YouTube’s global head of music, Lyor Cohen, says this ‘misunderstanding’ can be fixed. But how?
YouTube is officially the music industry’s most hated streaming platform. But YouTube global head of music Lyor Cohen says this is largely based on ‘misunderstandings’ that can be resolved.
In an interview with Complex, Cohen stated that YouTube ‘has had a fundamental misunderstanding with the creative community,’ while offering hope that a fruitful and happy partnership can be forged.
The Complex interview spanned Cohen’s considerable career, dating back to the early days of rap. Here’s where the conversation turned to the streaming video giant.
Complex interviewer Noah Callahan-Bever: And you refer to the impresarios as the unemployable. Yet you currently work at YouTube Music, as an employee of this —
Lyon Cohen: — very unusual choice.
Complex: — yes —
Cohen: — for them!
Complex: — for both of you perhaps.
Cohen: — right, for both of us perhaps. Listen, this is how I want to explain it. I had no interest in this job. But I did have an interest in helping to our [music] industry. And this is one of the most powerful and prestigious companies in the world, that have had I think a fundamental misunderstanding with the creative industry.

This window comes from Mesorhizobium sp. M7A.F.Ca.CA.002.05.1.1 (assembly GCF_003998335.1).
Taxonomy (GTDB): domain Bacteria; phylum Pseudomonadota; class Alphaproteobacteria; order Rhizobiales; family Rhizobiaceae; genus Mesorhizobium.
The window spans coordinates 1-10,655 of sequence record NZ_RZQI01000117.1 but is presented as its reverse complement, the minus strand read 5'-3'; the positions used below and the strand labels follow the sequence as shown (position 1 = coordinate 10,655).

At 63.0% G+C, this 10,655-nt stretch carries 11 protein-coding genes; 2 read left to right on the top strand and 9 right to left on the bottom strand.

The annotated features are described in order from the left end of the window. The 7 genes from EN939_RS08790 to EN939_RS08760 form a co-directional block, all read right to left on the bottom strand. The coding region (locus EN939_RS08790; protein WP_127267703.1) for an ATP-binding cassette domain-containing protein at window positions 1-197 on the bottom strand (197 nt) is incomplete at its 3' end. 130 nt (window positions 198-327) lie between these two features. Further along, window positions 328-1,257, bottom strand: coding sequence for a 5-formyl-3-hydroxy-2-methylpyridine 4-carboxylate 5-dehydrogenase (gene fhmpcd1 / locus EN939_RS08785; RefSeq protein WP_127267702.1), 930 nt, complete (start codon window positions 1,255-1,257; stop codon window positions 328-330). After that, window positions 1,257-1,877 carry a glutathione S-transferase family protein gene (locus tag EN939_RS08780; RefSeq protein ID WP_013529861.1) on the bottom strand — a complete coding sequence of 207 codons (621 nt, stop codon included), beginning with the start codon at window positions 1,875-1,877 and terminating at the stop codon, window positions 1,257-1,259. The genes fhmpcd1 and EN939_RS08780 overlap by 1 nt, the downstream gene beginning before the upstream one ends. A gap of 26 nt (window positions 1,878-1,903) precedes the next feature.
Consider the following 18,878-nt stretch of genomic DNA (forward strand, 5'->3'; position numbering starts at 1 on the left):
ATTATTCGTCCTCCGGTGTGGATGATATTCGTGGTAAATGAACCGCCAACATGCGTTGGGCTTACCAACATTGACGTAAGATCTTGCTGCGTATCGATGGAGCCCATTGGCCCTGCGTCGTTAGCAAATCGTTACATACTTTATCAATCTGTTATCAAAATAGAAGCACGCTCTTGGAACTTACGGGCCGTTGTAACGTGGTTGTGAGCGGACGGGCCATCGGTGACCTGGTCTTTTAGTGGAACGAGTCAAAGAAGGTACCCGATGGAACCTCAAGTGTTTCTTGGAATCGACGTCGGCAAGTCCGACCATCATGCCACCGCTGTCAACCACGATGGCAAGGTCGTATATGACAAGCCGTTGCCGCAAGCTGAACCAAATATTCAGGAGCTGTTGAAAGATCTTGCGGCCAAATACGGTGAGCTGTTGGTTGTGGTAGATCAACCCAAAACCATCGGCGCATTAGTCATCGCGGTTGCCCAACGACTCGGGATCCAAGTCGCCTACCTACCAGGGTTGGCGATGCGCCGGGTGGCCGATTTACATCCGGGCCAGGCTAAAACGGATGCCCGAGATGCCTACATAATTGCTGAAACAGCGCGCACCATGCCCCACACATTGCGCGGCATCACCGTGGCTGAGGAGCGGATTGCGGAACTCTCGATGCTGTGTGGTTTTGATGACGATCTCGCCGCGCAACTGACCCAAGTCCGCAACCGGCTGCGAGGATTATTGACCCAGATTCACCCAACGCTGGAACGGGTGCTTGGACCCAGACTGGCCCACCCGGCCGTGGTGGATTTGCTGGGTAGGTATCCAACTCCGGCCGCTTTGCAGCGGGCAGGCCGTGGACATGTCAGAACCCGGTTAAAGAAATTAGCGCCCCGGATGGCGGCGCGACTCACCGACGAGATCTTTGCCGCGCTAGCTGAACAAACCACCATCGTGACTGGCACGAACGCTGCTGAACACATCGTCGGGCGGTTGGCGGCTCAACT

That I think that by virtue of me being there, can help shepherd (1) a basis of understanding, and (2) a basis of building a business together with the creative community that we could all be proud of.
Unfortunately, the conversation quickly turned to other topics, leaving the specifics for later.
Earlier, Cohen wrote a long missive claiming that YouTube pays a healthy $3 CPM to content creators. That resulted in an industry outcry, with many artists accusing the company of flat-out lying.
(quick aside: a ‘CPM’ refers to ‘cost per thousand,’ which means the amount paid for every 1,000 views)
The video platform has also claimed that a very small percentage of viewing involves music videos, while pointing to effective copyright control mechanisms like ContentID. Industry players like Irving Azoff, the RIAA, and the IFPI, have expressed serious doubts about those assertions.
But is the music industry already marginalizing YouTube?
In a move that could be replicated, Republic Records’ Post Malone restricted video access to YouTube on his latest smash, ‘rockstar,’ while deftly redirecting users to higher-paying platforms. Republic is part of Universal Music Group, the largest label in the industry that could encourage label-wide workarounds similar to the Malone gambit.
Separately, entire companies are also making it easier for artists to deemphasize the video platform.
That includes Patreon, whose successful patronage model offers a meaningful, direct-to-fan earning vehicle for creators. That might explain YouTube’s decision to clampdown on certain Patreon signposts from their videos, perhaps an early sign that ideas like Patreon are working.
Here’s the entire Lyor Cohen interview. Enjoy!